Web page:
Homeowners can have liens placed on their property from city debts, most commonly unpaid property taxes and water and sewer charges. NYC periodically sells unpaid debts to private bidders, who can then add high fees and interest to the amount owed and bring a suit for foreclosure based on the higher amount. Before the lien is sold by the City, homeowners receive notices of intent to sell the lien.

To help prevent missed property tax payments, state and NYC property tax exemptions exist for low-income senior citizens, persons with disabilities, active duty military, and veterans. These exemptions could decrease the amount owed for property taxes.

Homeowners who have liens that are scheduled to be sold should contact the City about entering into a payment plan or applying for an exemption from the lien sale. Otherwise, paying the debt after the lien is sold to a debt buyer could be more burdensome. Advocates may also be able to help the homeowner payoff the lien completely using a gap loan.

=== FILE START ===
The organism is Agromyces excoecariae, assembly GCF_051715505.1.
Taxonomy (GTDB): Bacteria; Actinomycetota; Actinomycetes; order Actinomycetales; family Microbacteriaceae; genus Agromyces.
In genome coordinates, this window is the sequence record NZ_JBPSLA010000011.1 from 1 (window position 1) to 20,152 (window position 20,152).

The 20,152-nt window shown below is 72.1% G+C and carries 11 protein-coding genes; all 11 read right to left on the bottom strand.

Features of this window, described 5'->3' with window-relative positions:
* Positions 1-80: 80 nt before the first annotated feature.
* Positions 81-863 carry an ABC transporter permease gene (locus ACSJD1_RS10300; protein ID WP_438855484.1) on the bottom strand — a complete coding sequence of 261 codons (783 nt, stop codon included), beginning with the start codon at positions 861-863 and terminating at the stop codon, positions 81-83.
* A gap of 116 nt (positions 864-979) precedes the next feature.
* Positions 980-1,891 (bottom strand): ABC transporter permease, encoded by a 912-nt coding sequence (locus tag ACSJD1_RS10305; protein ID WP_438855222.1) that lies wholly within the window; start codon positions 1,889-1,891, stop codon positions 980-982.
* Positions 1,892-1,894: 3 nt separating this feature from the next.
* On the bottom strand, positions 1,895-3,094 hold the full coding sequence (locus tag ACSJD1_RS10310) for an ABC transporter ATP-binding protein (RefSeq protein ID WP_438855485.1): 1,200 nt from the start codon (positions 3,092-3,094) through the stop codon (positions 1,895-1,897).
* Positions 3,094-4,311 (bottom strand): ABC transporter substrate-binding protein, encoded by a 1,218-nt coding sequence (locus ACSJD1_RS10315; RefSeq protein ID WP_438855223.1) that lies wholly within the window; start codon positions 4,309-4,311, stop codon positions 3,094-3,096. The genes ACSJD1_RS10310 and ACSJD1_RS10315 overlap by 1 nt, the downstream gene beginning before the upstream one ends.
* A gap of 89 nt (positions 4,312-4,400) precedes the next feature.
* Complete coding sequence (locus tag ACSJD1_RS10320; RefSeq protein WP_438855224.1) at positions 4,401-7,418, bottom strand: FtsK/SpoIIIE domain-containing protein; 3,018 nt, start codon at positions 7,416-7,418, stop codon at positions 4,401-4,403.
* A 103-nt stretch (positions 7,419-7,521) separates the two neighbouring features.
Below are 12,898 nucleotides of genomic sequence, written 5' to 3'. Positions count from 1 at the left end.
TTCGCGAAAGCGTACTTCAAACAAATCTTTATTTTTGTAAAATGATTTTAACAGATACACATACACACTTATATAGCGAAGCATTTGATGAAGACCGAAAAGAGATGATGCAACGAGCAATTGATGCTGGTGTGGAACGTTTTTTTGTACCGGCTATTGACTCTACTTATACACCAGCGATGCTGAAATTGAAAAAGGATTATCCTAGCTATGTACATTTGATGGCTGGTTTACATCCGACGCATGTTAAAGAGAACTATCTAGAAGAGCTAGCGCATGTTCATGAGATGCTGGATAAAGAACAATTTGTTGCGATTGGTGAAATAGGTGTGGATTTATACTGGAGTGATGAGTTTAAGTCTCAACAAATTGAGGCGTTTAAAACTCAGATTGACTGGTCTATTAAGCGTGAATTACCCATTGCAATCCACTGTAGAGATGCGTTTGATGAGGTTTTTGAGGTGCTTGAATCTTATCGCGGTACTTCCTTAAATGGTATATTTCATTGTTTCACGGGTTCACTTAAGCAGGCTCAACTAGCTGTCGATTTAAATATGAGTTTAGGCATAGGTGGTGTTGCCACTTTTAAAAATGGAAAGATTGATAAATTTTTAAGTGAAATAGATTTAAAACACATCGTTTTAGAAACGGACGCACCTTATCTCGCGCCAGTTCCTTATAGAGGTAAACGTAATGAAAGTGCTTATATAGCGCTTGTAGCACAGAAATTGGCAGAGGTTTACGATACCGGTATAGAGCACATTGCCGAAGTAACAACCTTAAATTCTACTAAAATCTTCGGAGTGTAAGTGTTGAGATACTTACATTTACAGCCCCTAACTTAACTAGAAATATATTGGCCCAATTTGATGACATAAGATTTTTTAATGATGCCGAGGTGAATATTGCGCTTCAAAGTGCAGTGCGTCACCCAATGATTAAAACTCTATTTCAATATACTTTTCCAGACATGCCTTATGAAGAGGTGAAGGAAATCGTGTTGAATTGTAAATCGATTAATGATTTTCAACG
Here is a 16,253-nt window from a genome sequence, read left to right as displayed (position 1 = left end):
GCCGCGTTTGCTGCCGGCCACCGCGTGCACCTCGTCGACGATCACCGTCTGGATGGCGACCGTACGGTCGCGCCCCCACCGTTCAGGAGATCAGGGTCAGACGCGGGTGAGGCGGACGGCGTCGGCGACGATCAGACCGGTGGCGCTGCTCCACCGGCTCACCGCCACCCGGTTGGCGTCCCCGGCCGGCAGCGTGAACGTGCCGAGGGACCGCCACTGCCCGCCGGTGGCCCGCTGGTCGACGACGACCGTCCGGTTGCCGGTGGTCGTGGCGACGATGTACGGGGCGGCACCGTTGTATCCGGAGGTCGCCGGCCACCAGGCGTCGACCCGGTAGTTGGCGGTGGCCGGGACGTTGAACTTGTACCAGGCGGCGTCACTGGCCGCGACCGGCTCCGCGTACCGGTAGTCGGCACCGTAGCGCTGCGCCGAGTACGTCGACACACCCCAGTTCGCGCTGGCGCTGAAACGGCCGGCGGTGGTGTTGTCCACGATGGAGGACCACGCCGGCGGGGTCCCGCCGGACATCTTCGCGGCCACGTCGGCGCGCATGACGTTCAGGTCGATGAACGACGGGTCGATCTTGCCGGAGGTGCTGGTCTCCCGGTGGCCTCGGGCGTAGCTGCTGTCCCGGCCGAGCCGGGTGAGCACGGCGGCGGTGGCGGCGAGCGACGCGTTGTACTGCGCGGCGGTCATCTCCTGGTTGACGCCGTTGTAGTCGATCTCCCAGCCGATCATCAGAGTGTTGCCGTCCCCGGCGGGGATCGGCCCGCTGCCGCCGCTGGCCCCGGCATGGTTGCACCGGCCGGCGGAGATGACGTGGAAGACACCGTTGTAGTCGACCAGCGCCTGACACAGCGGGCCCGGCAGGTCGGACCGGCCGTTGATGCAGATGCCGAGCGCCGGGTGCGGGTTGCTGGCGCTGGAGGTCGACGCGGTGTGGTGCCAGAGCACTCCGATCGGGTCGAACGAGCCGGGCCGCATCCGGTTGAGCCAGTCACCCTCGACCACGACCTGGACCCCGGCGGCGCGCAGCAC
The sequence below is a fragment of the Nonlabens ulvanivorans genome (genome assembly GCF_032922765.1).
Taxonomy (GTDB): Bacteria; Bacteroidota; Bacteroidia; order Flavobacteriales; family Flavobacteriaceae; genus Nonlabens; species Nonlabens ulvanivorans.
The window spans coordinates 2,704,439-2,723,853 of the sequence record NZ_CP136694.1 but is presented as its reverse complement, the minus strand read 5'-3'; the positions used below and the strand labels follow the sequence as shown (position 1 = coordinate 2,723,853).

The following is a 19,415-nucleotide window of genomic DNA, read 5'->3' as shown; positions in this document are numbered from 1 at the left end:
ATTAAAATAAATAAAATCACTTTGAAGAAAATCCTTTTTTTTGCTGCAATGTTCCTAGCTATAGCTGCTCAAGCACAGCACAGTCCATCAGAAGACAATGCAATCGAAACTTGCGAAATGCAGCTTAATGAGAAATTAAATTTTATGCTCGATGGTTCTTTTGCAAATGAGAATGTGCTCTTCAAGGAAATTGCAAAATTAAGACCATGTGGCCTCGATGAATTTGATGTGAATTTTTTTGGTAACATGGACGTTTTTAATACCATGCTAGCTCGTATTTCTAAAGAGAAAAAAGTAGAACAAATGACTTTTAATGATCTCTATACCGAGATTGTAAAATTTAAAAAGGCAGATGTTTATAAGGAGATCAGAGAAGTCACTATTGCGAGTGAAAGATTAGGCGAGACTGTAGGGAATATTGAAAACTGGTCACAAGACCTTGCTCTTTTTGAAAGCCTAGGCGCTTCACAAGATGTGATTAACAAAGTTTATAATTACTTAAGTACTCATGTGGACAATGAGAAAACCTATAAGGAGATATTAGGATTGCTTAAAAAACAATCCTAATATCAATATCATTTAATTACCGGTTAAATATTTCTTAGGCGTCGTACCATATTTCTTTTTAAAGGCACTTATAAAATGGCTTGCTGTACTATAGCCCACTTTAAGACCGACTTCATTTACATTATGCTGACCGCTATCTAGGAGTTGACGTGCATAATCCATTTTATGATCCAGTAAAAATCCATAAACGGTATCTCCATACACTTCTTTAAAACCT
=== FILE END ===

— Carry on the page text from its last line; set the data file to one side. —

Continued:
If the lien has already been sold and a foreclosure action has been brought, then the counselor should refer the client to legal services.


For tax lien foreclosures, advocates should ask clients whether they received any of the required notices from the Department of Finance. A lack of notice can serve as a defense against the foreclosure. Many homeowners have tax lien foreclosures filed against their property where the required notices were never sent due to a bad address in the Department of Finance’s records. A referral to a legal services provider should be made at this point.

You can also check the block and lot number for tax liens and tax lien foreclosures to look out for any wrongly-filed foreclosures and errors by the Department of Finance.